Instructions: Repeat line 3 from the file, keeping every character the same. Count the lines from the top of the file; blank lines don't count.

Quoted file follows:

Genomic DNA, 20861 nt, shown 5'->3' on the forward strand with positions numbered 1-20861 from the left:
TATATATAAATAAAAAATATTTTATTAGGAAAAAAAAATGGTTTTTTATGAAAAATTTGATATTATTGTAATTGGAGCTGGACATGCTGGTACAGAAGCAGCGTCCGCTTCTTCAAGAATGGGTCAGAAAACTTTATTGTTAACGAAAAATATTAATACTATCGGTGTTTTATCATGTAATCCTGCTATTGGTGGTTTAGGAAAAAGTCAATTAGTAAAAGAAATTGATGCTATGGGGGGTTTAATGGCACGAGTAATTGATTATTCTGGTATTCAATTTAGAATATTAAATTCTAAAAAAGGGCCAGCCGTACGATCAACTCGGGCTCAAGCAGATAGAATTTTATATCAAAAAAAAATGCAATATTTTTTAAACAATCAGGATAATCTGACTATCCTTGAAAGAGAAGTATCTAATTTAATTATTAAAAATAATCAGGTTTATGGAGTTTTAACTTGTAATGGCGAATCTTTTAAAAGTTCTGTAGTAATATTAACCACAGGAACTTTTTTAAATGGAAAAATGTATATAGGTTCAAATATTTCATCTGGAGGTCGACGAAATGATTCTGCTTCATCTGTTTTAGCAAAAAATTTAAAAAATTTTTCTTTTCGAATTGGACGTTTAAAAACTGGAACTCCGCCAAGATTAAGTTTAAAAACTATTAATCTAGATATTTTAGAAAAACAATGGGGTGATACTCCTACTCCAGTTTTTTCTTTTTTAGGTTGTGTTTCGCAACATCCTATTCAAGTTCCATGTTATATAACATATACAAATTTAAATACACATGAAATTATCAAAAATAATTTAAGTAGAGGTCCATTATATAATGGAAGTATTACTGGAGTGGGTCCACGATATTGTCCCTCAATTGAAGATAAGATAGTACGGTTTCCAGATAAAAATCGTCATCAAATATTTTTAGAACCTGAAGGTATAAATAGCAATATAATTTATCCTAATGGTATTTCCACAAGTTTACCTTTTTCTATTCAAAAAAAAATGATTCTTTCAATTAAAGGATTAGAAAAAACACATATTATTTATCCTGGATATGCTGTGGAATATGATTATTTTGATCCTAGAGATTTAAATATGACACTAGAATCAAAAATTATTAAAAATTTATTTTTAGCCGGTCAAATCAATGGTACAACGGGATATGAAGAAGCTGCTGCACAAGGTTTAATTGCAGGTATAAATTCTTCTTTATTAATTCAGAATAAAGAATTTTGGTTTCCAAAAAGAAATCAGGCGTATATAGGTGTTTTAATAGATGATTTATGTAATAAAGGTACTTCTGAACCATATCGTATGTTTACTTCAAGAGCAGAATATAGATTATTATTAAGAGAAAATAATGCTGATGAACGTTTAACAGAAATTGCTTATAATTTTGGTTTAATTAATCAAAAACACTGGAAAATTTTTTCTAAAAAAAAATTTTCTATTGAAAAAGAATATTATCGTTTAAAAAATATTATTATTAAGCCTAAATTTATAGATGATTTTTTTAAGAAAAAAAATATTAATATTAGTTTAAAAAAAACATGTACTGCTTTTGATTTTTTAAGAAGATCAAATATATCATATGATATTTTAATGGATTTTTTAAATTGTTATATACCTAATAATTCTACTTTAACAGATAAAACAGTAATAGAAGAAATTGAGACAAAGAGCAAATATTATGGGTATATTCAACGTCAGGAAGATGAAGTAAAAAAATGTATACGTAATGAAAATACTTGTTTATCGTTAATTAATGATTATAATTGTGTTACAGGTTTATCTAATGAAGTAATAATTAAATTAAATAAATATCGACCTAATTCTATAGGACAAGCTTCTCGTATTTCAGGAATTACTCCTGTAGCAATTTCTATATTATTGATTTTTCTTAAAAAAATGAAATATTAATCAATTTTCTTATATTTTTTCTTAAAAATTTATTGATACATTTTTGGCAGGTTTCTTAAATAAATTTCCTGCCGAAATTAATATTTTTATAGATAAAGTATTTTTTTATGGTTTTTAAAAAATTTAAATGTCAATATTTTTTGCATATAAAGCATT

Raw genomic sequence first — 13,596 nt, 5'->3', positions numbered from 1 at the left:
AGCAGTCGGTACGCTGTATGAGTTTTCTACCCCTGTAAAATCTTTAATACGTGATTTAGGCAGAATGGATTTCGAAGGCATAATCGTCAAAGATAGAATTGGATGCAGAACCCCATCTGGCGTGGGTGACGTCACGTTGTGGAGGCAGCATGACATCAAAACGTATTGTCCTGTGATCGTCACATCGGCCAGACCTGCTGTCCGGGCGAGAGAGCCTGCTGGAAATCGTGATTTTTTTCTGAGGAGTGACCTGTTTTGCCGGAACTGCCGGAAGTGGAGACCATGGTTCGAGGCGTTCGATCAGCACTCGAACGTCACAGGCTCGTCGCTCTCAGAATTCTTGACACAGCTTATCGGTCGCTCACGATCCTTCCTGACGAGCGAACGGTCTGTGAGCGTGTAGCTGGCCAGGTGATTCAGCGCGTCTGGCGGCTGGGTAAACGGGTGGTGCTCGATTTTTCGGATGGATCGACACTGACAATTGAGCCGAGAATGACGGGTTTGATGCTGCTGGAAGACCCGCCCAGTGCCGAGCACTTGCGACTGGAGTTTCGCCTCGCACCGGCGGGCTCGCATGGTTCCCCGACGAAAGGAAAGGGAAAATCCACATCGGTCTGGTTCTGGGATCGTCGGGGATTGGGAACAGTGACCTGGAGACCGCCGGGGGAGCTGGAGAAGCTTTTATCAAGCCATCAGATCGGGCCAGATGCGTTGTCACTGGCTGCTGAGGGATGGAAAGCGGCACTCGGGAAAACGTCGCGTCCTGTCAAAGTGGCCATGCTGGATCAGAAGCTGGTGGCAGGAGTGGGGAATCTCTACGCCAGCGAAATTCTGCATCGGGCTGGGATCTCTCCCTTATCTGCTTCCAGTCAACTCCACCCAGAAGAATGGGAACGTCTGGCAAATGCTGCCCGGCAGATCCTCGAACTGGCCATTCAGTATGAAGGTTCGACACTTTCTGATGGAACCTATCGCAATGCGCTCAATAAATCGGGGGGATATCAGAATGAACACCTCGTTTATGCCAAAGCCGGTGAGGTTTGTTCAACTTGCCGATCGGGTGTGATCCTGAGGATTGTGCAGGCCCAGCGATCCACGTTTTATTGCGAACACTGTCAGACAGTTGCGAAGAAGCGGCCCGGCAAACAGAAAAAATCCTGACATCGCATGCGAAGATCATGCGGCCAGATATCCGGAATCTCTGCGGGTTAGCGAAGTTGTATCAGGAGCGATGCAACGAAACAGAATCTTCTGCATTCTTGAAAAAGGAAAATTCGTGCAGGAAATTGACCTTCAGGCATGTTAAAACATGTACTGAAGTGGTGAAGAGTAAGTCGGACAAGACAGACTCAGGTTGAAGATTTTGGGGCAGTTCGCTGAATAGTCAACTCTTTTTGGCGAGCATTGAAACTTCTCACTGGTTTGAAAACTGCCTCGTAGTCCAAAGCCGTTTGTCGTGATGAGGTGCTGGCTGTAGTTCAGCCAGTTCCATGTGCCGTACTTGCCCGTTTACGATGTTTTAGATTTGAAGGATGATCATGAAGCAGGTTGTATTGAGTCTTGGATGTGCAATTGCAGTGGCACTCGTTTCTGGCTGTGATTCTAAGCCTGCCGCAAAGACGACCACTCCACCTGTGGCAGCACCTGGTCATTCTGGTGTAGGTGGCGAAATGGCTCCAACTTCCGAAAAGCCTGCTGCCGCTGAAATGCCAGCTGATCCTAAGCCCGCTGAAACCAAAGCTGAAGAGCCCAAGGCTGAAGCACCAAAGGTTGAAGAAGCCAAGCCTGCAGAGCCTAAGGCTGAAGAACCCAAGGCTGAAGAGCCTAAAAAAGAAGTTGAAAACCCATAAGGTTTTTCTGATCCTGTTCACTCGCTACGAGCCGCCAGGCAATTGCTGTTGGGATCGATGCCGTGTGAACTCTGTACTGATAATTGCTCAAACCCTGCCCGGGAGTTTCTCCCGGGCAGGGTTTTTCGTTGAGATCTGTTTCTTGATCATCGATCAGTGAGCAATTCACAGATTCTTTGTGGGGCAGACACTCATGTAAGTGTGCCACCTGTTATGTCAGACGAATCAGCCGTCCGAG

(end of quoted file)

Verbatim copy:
Raw genomic sequence first — 13,596 nt, 5'->3', positions numbered from 1 at the left: